Once we were escorted into TCB’s lavish conference room, I knew there was going to be trouble. Around the oval table were five people from Texas Commerce Bank, and 23 people from IBM. Phil nudged me to sit on the bleacher seats, off-to-the-side.
One-by-one, the IBM people raked me over the coals. “No, I do not have any further updates.” “Yes, the product should be available within 30 days.” “No, I don’t know why this product was shipped to the customer.” Etc, etc, etc. I was pretty much repeating myself over and over again. Finally, the twelfth IBMer cut to the chase, “I don’t care about Chickens. I don’t care about Eggs. I don’t care about DTR or DSR. I want to know when my customer is going to get a working board from you people.” Phil intervened at this juncture and explained that when the first of the corrected boards rolled out of Manufacturing, they would be FedEx-ed directly to the customer. In the meantime, arrangements were made to have the Field Service Division build some adapter cables that forced DSR high so that IBM’s project could get underway. There were a couple of other parting shots from IBM chiding me on the “irresponsibility of Timeplex to build such a faulty product”. Blissfully, the meeting finally came to an end.
I was extremely irritated. In the elevator on the way down, Phil put his hand on my shoulder and said “Wow. You really took one for the team.”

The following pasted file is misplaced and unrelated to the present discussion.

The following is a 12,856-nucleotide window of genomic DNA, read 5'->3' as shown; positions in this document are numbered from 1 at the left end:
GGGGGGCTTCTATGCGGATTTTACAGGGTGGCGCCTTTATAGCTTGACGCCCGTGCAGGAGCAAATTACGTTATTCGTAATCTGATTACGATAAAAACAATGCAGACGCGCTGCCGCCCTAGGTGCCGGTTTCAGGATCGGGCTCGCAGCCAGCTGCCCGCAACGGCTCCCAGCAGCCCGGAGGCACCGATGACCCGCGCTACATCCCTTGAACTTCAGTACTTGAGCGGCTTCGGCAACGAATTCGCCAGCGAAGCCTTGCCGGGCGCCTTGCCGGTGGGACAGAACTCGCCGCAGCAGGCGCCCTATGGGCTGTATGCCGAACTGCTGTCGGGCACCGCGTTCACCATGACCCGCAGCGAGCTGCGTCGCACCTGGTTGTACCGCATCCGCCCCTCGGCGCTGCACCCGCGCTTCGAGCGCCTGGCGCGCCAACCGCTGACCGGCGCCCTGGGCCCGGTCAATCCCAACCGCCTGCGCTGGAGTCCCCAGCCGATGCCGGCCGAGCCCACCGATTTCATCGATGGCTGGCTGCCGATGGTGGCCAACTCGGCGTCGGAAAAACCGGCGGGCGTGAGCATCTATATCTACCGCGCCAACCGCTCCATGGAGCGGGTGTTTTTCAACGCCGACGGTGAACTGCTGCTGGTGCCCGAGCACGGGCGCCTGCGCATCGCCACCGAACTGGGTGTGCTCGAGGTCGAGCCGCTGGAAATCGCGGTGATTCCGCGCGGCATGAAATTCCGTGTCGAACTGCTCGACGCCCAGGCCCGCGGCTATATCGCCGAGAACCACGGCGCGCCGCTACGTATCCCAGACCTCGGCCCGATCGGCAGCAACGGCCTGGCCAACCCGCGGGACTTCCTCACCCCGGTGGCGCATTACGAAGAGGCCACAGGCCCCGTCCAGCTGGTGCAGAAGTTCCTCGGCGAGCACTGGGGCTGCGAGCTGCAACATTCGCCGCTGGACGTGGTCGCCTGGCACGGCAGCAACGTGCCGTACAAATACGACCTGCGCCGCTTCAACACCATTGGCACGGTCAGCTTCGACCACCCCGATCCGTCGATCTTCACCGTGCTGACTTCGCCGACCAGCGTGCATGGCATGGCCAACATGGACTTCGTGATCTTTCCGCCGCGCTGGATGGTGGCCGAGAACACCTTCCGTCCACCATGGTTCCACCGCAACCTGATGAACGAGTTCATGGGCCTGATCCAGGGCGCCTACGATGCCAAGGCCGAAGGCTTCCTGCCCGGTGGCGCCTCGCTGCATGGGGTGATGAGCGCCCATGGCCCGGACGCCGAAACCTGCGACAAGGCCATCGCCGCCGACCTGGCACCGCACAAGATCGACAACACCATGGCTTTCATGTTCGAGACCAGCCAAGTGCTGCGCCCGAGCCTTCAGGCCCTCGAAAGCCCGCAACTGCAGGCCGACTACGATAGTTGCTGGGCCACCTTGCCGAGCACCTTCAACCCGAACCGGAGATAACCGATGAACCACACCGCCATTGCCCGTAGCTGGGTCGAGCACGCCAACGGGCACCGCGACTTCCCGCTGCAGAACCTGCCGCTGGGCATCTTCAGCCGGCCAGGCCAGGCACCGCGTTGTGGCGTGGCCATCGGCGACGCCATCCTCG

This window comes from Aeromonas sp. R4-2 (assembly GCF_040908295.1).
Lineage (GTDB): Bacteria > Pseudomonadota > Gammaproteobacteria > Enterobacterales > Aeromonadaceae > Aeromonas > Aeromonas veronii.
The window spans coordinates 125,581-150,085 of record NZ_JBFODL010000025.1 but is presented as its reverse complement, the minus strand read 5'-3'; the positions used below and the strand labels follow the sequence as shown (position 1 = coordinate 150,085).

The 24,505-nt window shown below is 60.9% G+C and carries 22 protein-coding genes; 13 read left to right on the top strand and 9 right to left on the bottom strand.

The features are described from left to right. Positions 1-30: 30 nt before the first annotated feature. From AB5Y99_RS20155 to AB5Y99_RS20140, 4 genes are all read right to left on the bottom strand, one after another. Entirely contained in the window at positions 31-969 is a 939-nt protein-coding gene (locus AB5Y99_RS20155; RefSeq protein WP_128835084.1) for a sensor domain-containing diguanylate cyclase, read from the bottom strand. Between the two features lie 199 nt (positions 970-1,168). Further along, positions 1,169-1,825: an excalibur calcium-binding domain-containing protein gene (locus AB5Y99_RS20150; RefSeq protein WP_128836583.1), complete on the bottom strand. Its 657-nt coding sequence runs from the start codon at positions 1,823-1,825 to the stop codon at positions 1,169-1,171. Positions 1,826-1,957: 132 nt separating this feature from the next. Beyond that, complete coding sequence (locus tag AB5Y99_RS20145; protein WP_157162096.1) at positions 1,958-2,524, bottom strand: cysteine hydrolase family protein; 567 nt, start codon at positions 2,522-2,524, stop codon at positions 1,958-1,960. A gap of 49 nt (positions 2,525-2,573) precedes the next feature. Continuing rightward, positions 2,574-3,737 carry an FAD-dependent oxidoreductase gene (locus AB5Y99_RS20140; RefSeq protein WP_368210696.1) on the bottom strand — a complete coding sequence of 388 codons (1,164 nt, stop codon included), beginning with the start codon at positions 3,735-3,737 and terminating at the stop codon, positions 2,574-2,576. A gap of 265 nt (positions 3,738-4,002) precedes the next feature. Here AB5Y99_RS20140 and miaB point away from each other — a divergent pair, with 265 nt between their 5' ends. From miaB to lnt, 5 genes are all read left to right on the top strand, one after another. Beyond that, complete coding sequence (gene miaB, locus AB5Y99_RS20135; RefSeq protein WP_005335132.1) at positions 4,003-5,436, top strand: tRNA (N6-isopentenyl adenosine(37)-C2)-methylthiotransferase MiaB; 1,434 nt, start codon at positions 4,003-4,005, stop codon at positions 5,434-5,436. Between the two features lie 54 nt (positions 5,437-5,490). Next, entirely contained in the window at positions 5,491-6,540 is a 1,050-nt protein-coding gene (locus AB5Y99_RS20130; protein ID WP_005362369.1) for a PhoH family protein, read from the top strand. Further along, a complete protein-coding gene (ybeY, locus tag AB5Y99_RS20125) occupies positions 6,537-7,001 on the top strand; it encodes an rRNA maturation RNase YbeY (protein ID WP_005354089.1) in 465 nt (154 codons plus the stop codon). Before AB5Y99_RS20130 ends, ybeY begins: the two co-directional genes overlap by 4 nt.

Yep. I felt like my sphincter was about three sizes too big. He took me to lunch in the trendy Galleria section of Houston, and his staff got me back on a flight back to Clearwater from Houston’s Intercontinental Airport.
The Field Service guys gave me the cold shoulder for a while since they had to absorb the cost of the adapter cables. The “Tech Pubs” and “Educational Services” departments weren’t pleased either since they had to document the new “Adapter Cable”.
Three weeks later, I’m up in Woodcliff Lake, NJ for a few days worth of my usual meetings. On the last day, I’m joined at the Marriott bar by Bruce B. from H/W Development and Peter M. from the Carrier Marketing group. I was still sore over the whole Texas Commerce Bank issue and retold my tale. Bruce explained that it only cost them $25K for LSI to retool the new ASICs, and that they were being shipped that Friday. He was happy. The Field Service guys were a little happier also. All of their techs were getting a special tool that would allow them to replace these ASICs in the field. Now, Bruce was a funny guy but he was also a battle-scarred, fast talking, New Jersey-ite. He could spew out technical information at a rate that makes the Gilmore Girls banter seem like a Southern drawl. But quick with a joke, he wrapped up our beers with a story:
Last week, an Engineering guy, a Marketing guy, and a Sales guy started bragging about whose dog was the smartest. So they arranged to meet up on Saturday at the nearby Meadowlands Sports Complex with their dogs.
They had their dogs stay on the 50 yard line. The Engineer sprinkled 9 dog biscuits on the ground and said, “Watch what my dog can do.” The dog’s name was Slide Rule, so he called out, “Come here, Slide Rule, show these guys what you can do.” Slide Rule wagged his tail, raced down to the end-zone and aligned the nine biscuits into a perfect Right Angle.
The Marketing guy said, “That’s nothing. Look at what my dog does.” His dog’s name was Spreadsheet. “Come on Spreadsheet, do your thing”. The dog happily yelped, pranced down to the end-zone, and arranged the nine biscuits into to three columns of three biscuits each.
The Sales guy swaggered up and said, “You guys are idiots. Allow me to demonstrate.” His dog was huge, and aptly named Expense Account. He yelled to his dog, “OK Expense Account, show them how it’s done.” Expense Account leisurely walked down to the end-zone, screwed the other two dogs in the ass, and ate up all the biscuits!